May 20, 2022
ESG, SFDR PAI, SRI, SLB, GHG: the list of sustainable finance abbreviations seems to be sprouting as fast as the amount of money flowing into these products. In 2021, global impact bond issuance soared past $1 trillion and assets under management for US sustainable funds hit $357 billion, with a climate-focused ETF netting over one billion on first day of launch during the year, a new record on both fronts for sustainable funds. These investment managers are guided by climate data that can be used alongside traditional valuation metrics to help refine investment strategy.
In March, the SEC proposed several additional climate-related disclosures for investors. The proposal is designed to improve transparency and comparability of climate risk disclosures. All filers will be required to disclose Scope 1 and Scope 2 emissions, while only larger companies would be required to disclose Scope 3 emissions if material or the company includes Scope 3 emissions in its GHG reduction targets.
Using ICE ESG Data, we examined GHG emissions disclosure across a sampling of equity benchmarks on both sides of the Atlantic. The sampling showed that European indices tended to have a higher percentage of their constituent companies providing emissions disclosures. At the country level, France and Germany topped the leaderboard, with their indices having average disclosure at or above 90% of constituent companies. This pattern appears to be driven by the Non-Financial Reporting Directive (NFRD) which covers French and German firms, making it more likely for them to be required to disclose.
Index Constituent GHG Emissions Disclosure
Proportion of Index Constituent Companies Currently Disclosing
Source: ICE Data Services
Digging deeper into the data, we looked at the ICE US 1000 Index and tried to determine if there were patterns in GHG emissions disclosure at the sector level. To do this, we combined reference data from ICE’s Business Entity service with information from ICE’s Sustainable Finance Data. Interestingly, there was some significant disparity among the sectors, despite all companies being domiciled in the United States and being constituents of the same index. At one end of the spectrum, companies classified by ICE in the Utilities sector showed an impressive proportion disclosing GHG emissions, with Scope 1 and 2 hovering on either side of 95% and Scope 3 just north of 80%. By contrast, Healthcare companies, as a group, were not able to muster a reading above 50% disclosure for any of the three emissions categories.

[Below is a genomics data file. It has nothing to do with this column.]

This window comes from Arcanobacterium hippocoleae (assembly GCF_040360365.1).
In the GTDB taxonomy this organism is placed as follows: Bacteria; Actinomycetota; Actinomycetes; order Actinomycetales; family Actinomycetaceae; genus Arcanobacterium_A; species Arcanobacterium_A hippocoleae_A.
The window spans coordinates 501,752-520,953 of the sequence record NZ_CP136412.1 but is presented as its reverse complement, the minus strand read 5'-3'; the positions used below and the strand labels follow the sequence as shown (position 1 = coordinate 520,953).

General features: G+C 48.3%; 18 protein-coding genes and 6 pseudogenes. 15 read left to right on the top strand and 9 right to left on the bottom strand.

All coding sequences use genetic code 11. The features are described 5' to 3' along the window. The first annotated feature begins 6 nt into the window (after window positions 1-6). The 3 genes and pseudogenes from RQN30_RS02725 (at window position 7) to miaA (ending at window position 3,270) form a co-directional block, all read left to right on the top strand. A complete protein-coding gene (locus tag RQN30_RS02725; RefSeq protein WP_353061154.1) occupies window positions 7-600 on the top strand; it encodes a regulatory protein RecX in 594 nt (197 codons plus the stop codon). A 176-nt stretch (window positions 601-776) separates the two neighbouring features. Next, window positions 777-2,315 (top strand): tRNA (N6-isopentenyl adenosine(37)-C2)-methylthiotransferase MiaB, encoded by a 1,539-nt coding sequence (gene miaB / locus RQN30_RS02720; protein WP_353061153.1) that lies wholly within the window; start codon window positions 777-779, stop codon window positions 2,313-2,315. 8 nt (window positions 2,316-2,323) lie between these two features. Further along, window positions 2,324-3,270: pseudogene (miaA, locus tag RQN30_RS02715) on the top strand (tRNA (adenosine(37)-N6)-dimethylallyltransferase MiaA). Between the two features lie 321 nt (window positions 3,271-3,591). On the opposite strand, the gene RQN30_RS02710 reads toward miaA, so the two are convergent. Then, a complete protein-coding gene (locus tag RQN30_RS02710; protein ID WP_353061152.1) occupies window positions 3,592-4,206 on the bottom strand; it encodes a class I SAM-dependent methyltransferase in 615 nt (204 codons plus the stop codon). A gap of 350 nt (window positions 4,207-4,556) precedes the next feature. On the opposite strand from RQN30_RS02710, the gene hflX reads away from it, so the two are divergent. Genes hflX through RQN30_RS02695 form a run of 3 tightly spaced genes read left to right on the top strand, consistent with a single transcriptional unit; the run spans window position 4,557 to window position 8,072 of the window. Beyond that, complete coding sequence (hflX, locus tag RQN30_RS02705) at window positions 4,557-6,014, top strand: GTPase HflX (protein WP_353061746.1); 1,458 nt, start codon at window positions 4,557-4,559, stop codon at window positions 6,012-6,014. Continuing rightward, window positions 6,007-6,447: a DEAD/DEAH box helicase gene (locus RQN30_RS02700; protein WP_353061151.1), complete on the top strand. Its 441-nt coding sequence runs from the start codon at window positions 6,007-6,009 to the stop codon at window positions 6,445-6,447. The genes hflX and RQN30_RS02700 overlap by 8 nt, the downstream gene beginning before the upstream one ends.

ICE US 1000 Index GHG Emissions Disclosure by Sector
Source: ICE Data Services
When investment managers or other key decision makers are attempting to compare two companies on the merits of their environmental commitment, being able to visualize their ESG data side-by-side can be helpful. The ICE ESG Viewer enables a user to conduct that type of analysis by providing metrics from ICE’s Sustainable Finance data in absolute terms, relative terms (vs. sector average), and temporally (year-over-year change). Some fascinating insights can be gleaned from drilling down in this manner. Consider the following example, in which we looked at emissions disclosures by two companies that might be considered close peers given they operate in the similar markets, produce comparable products, and are both large cap, global technology firms. Despite the similarities, the companies look quite different when analyzing their GHG emissions disclosures.
While snapshot summaries are an effective way to convey a company’s current state of affairs, there is additional value in understanding how a company got to where it is today. ICE can provide historical environmental data that can be utilized by investment professionals to reconstruct and follow the unique pathways that firms have taken toward emissions reduction.
Moving beyond GHG emissions, it’s important to note that the SEC proposal has additional elements that companies will need to adhere to and that investors may wish to include in their decision-making process. Specifically, firms would be required to disclose if carbon credits or RECs are used as part of their emissions management strategy.
Additionally, if an internal carbon price is being utilized, a company would have to disclose several different elements including: price per unit, total price and how it may change over time, and rational for using the internal price.
Here, ICE can deliver transparency through our environmental futures contracts and various index products, including the ICE Carbon Futures Index Family, which reflects pricing from the four most actively traded carbon markets in the world. As demonstrated by the ICECRBN Global Carbon Price (CPW Weighted) data, levels recently hit an all-time high and have shown elevated volatility in 2022.
ICECRBN Global Carbon Price (CPW Weighted)
Source: ICE Data Services
In addition, ICE’s nature-based carbon credit futures contract is one of the first exchange-traded products designed to measure the carbon sequestration and storage capabilities of nature. This contract delivers project-based carbon credits, allowing market participants to manage their carbon footprint.
Whether you’re searching for a deeper understanding of ESG differences across companies (geographically, by index, by sector, etc.) or would like data to assist your firm in its disclosure, ICE has solutions to help.
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